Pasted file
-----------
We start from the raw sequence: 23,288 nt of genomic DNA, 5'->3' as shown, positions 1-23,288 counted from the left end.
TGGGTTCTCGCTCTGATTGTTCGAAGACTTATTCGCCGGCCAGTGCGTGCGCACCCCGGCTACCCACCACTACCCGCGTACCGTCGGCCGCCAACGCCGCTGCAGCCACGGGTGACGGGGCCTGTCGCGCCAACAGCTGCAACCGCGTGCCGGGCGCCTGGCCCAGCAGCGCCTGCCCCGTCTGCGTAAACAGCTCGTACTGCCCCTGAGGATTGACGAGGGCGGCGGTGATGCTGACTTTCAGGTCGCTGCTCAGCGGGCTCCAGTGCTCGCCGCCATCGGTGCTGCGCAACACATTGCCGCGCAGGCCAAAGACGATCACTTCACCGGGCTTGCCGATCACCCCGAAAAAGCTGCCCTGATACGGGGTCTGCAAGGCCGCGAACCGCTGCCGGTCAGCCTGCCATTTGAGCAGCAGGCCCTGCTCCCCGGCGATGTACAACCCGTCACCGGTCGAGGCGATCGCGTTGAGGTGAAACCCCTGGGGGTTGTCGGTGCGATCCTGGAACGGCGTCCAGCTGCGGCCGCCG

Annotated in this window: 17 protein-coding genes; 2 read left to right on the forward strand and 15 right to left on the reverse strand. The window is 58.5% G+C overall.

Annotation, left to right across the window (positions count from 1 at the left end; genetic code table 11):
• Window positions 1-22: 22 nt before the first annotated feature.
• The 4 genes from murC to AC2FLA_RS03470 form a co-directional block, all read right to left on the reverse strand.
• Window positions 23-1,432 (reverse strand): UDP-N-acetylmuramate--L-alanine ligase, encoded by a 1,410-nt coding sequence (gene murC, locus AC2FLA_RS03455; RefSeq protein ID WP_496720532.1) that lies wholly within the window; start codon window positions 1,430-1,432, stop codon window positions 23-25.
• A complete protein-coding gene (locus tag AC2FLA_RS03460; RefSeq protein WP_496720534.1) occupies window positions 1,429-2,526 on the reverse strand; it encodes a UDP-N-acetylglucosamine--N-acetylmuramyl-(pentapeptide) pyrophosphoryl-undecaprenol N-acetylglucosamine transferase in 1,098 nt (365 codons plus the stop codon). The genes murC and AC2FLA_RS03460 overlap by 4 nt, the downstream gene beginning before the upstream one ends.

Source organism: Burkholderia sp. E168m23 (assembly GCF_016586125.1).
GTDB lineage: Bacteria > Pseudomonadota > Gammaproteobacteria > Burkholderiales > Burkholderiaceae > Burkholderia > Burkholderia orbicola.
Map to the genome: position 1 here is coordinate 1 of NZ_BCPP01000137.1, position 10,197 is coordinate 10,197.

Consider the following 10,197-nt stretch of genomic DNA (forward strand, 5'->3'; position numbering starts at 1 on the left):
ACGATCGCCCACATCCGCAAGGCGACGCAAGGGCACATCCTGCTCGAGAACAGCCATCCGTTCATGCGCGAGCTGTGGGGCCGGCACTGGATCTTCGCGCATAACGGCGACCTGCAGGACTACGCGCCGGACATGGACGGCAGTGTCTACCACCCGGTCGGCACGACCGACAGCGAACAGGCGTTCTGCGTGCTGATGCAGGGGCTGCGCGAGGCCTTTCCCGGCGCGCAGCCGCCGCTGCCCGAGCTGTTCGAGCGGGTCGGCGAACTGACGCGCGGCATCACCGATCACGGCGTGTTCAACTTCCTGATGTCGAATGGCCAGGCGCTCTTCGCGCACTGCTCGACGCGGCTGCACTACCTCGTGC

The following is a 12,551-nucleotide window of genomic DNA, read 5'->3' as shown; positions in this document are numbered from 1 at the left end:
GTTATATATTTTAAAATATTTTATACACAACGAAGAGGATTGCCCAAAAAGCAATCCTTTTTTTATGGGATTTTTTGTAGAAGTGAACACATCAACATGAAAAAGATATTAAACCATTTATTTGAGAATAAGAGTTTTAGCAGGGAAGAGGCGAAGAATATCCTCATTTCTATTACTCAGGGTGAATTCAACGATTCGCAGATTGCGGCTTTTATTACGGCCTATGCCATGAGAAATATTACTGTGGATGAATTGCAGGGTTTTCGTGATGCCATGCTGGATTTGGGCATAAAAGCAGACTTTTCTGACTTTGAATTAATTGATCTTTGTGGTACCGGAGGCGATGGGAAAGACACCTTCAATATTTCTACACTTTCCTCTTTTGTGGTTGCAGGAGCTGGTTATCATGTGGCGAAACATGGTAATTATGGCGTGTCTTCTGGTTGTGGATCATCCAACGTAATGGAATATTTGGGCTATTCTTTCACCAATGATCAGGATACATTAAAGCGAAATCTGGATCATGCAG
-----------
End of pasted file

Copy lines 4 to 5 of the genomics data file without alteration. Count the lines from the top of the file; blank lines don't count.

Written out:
Annotation, left to right across the window (positions count from 1 at the left end; genetic code table 11):
• Window positions 1-22: 22 nt before the first annotated feature.